Velvetleaf, Abutilon theophrasti

Life Cycle



Reproducing only by seed.


1-2 m tall and occasionally taller, much-branched in the upper part, finely soft-hairy.


Alternate (1 per node), broadly heart shaped, large, 7-10 cm wide with a sharp-pointed apex, shallowly round-toothed, soft-hairy and velvety to the touch.

Flowers and Fruit

Flowers single or in small clusters from the leaf axils, each with 5 large sepals and 5 yellow to yellow-orange petals that are 1 - 2.5 cm wide when open. The filaments united to form a central column as in the mallows (as (e) in Figure 116C). The fruit from each flower is a circular cluster of 12 to 15 seedpods about 1 - 2.5 cm long (B) at first green but turning dark brown to black at maturity. Each individual pod (a) opening with a vertical slit down its back and containing several purplish-brown "V-shaped" seeds about 1mm thick and 2-3 mm long. Flowers from late July until Autumn.

Roots and Underground Structures

A fibrous root system with a shallow taproot


Velvetleaf occurs most commonly in southern Ontario where it is found mainly in corn, soybean and other annually tilled crops.


Corn yield loss (%)*: 4 % at 1 plant/m2 15 % at 5 plant/m2 Soybean yield loss (%)*: 6 % at 1 plant/m2 23 % at 5 plant/m2 *assumes that the weed has emerged with the crop and has been left uncontrolled all season.

Distinguishing Features

It is distinguished by its erect habit of growth, large alternate, valentine-shaped leaves which are soft velvety to the touch, its yellow to yellow-orange flowers, each with a central column of stamens, its ring of several seedpods (B) produced from each flower, and in late autumn by the rather grotesque appearance of its erect, branched, brownish to blackish stem with many erect clusters of seedpods.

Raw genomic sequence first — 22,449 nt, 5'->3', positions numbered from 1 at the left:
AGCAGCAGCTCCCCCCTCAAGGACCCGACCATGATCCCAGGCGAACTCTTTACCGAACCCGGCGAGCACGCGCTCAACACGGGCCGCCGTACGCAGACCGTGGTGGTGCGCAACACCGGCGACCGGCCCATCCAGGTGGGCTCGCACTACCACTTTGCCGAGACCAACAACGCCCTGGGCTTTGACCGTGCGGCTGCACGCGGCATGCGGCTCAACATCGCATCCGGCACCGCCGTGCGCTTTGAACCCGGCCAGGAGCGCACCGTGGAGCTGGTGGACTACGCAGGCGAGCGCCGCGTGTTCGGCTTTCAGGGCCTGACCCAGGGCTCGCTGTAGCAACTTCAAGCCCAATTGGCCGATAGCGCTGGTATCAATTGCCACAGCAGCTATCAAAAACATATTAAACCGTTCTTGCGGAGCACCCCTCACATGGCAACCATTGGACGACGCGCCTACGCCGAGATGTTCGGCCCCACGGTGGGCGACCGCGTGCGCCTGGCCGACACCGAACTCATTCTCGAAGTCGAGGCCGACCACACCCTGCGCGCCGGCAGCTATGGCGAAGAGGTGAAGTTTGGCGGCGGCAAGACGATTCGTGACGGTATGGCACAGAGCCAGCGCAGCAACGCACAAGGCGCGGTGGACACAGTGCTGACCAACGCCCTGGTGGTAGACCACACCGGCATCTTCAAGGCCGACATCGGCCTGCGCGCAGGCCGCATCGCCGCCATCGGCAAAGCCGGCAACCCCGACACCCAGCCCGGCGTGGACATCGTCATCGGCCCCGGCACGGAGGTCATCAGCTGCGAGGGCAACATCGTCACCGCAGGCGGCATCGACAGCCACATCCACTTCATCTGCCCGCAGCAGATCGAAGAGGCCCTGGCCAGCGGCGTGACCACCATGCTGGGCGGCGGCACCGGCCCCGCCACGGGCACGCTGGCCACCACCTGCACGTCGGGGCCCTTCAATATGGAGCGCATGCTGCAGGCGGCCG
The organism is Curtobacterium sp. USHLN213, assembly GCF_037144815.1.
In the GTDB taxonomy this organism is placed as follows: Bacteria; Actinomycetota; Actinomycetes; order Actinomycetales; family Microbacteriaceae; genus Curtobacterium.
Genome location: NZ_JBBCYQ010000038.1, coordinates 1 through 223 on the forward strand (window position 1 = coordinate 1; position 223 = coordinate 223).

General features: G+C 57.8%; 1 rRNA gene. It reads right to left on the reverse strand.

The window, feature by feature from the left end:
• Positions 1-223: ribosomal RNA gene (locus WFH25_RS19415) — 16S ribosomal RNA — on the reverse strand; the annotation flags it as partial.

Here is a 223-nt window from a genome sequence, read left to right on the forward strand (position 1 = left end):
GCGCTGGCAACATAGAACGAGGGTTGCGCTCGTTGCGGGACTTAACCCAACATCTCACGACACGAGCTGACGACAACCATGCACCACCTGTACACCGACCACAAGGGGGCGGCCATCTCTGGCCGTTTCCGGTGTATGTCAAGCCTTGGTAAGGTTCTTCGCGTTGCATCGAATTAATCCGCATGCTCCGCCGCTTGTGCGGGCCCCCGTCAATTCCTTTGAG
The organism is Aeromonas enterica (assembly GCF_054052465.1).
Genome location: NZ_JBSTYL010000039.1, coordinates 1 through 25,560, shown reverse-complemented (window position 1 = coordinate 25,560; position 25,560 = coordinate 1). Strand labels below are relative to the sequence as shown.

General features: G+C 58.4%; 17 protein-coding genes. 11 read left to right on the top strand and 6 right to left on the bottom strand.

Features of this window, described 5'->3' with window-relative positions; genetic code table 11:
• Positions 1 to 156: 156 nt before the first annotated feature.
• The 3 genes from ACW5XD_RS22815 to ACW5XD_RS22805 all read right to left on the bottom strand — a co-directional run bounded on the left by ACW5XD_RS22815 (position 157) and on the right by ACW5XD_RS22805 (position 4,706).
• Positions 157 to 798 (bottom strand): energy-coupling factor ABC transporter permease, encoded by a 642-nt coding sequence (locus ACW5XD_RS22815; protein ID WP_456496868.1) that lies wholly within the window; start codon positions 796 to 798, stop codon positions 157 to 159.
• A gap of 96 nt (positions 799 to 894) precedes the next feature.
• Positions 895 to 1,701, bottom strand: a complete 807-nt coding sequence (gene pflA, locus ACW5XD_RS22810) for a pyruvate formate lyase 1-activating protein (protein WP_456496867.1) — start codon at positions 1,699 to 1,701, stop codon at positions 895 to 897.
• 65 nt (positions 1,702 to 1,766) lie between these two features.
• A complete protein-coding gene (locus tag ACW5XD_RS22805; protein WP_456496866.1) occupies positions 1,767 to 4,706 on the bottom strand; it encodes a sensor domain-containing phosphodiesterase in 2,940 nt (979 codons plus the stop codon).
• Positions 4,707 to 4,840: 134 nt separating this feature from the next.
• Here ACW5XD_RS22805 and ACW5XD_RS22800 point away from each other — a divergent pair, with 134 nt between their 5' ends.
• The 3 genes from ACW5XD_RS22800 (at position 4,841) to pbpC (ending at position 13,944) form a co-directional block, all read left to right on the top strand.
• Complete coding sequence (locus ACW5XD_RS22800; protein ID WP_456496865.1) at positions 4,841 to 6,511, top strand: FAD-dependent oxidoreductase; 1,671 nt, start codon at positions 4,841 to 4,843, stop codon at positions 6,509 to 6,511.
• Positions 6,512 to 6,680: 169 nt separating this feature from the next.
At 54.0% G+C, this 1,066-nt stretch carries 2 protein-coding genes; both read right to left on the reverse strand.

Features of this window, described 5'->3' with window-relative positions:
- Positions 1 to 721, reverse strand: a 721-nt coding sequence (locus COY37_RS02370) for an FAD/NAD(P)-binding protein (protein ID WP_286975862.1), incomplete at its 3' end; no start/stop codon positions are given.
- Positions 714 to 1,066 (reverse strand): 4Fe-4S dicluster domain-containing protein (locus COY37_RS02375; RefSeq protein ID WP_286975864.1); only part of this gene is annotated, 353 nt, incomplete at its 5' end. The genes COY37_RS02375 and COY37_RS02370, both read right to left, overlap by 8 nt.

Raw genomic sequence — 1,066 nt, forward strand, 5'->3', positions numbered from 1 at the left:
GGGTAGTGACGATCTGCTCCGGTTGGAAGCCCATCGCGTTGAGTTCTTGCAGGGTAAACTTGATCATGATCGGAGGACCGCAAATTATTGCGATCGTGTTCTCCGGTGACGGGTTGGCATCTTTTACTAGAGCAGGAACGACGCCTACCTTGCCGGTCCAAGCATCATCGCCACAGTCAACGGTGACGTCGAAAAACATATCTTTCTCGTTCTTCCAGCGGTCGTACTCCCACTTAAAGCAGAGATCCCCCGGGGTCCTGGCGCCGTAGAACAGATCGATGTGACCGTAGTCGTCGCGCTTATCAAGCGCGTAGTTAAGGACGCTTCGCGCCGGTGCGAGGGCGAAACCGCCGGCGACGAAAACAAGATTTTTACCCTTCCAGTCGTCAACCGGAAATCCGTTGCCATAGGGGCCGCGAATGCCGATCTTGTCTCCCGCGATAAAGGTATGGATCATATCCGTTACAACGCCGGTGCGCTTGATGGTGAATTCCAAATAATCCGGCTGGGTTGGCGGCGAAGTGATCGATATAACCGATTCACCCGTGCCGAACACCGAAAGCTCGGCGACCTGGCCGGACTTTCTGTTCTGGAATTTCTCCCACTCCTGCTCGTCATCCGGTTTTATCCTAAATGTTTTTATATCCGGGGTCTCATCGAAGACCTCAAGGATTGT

Velvetleaf is not known to be toxic.

Human Health Issues

Velvetleaf is not a known allergen.

Forage Quality

No information exists at this time.

Power Ranking Corn

Power Ranking

↑ 4


Power Ranking Soybeans

Power Ranking

↑ 5


Biological Control

Currently None Available for this weed. For the latest research on biological weed control:

Biopesticide Control

Currently None Available for this weed.

Herbicide Resistance

No documented cases of herbicide resistance to date. For more information on weed resistance:

Figure #1.

Velvetleaf: A. Upper part of flowering stem. B. Cluster of seedpods.

Figure #2.

Velvetleaf cotyledons.

Figure #3.

Velvetleaf leaf.

Figure #4.

Velvetleaf plant prior to flowering.

Figure #5.

Velvetleaf flower.

Figure #6.

Cluster of seedpods.